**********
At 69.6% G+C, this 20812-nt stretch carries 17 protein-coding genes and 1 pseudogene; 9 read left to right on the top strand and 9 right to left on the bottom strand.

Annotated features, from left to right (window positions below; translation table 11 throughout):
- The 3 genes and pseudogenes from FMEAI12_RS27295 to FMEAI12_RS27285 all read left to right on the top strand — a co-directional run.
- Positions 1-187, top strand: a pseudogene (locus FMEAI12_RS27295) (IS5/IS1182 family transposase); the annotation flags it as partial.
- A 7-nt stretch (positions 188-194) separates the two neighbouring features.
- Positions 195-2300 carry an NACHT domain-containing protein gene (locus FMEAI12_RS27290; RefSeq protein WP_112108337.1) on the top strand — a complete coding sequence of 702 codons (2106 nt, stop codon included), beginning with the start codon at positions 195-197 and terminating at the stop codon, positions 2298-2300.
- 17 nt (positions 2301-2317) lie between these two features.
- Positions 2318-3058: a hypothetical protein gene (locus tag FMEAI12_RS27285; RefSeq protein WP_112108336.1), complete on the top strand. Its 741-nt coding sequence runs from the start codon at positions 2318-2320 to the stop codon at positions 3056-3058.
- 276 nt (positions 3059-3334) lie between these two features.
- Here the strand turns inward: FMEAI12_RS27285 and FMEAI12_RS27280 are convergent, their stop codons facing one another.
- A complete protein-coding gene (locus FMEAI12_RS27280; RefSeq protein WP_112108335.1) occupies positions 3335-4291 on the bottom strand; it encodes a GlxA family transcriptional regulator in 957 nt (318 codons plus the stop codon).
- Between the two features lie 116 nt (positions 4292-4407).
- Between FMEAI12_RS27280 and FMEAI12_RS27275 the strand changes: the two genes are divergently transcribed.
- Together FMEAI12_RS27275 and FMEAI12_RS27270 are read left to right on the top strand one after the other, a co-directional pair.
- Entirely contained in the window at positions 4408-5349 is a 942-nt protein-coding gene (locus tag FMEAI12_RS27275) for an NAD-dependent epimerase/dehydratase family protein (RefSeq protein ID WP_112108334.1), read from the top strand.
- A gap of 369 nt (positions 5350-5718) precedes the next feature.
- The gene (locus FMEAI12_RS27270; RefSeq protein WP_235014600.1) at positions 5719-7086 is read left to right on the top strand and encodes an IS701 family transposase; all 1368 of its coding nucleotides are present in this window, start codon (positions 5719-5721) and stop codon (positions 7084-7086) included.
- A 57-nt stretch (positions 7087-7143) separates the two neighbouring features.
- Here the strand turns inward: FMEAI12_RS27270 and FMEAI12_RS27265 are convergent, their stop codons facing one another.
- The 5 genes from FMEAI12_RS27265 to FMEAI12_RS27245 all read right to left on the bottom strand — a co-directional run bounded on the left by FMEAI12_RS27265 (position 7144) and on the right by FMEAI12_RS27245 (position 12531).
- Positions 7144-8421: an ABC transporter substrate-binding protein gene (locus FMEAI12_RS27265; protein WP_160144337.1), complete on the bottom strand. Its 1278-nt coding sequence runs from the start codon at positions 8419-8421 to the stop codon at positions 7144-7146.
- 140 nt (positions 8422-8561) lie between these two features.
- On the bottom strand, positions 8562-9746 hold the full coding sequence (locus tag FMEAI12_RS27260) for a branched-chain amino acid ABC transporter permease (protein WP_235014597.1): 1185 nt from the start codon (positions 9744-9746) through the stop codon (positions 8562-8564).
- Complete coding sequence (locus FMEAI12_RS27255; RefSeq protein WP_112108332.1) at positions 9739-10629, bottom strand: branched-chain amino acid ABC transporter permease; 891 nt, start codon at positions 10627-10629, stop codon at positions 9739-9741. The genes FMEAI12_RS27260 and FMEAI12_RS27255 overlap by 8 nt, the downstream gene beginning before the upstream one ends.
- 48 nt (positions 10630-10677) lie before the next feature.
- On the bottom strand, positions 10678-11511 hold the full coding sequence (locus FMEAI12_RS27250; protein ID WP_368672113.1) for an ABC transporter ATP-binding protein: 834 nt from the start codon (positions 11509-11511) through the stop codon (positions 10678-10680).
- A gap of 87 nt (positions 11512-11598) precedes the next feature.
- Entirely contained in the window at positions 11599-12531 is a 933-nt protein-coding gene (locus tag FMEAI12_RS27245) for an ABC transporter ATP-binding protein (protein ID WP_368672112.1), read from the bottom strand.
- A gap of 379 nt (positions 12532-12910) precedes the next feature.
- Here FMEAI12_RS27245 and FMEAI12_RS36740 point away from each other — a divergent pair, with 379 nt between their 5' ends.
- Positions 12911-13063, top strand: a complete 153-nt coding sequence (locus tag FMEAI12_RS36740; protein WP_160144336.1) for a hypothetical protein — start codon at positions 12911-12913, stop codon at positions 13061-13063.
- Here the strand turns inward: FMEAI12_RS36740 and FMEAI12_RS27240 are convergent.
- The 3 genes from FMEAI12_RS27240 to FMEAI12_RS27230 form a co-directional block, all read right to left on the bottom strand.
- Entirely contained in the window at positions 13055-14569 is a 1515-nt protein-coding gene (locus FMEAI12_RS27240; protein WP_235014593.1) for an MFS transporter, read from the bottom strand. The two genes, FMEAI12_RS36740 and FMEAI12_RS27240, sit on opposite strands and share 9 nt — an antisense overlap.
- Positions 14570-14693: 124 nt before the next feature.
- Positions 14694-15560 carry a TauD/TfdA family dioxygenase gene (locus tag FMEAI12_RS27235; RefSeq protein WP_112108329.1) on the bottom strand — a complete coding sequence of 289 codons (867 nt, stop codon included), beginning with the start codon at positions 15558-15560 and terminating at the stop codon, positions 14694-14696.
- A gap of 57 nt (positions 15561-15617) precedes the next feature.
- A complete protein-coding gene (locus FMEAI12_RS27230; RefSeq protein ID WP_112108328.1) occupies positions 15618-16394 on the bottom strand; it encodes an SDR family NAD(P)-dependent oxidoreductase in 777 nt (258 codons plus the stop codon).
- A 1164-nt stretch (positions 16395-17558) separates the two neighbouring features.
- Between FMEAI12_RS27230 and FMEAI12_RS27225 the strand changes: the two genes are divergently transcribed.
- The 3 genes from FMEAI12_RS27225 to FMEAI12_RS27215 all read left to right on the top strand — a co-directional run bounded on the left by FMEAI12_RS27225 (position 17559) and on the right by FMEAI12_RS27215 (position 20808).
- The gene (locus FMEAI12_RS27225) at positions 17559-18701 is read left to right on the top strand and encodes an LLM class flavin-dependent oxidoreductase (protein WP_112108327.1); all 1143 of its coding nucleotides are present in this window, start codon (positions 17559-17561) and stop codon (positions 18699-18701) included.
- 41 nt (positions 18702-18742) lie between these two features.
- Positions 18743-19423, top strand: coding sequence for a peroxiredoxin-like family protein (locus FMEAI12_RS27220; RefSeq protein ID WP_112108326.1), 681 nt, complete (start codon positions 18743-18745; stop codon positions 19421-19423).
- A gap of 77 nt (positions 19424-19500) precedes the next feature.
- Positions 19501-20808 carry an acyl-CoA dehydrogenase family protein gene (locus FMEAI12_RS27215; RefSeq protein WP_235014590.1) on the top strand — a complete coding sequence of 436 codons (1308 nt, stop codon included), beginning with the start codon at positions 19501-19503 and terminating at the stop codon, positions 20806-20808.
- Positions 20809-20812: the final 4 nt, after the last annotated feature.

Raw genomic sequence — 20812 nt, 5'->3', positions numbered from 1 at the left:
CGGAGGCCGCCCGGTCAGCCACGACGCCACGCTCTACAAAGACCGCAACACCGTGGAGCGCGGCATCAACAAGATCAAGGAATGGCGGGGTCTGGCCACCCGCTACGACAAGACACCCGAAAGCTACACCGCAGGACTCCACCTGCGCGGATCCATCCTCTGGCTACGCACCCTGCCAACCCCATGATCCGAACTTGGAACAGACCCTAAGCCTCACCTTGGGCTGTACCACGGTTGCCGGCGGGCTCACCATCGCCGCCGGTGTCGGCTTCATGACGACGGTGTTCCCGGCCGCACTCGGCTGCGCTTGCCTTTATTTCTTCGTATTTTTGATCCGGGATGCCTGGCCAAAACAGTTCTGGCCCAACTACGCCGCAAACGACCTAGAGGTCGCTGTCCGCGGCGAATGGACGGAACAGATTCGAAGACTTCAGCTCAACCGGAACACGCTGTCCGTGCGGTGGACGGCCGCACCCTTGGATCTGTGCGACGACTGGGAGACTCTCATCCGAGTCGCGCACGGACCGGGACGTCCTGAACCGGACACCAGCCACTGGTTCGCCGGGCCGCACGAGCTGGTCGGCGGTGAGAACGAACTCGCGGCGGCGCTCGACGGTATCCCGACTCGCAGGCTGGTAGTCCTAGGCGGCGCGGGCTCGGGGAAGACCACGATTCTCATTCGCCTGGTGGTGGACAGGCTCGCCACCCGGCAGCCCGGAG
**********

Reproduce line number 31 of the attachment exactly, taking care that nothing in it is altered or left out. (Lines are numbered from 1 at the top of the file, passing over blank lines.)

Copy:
- Positions 12911-13063, top strand: a complete 153-nt coding sequence (locus tag FMEAI12_RS36740; protein WP_160144336.1) for a hypothetical protein — start codon at positions 12911-12913, stop codon at positions 13061-13063.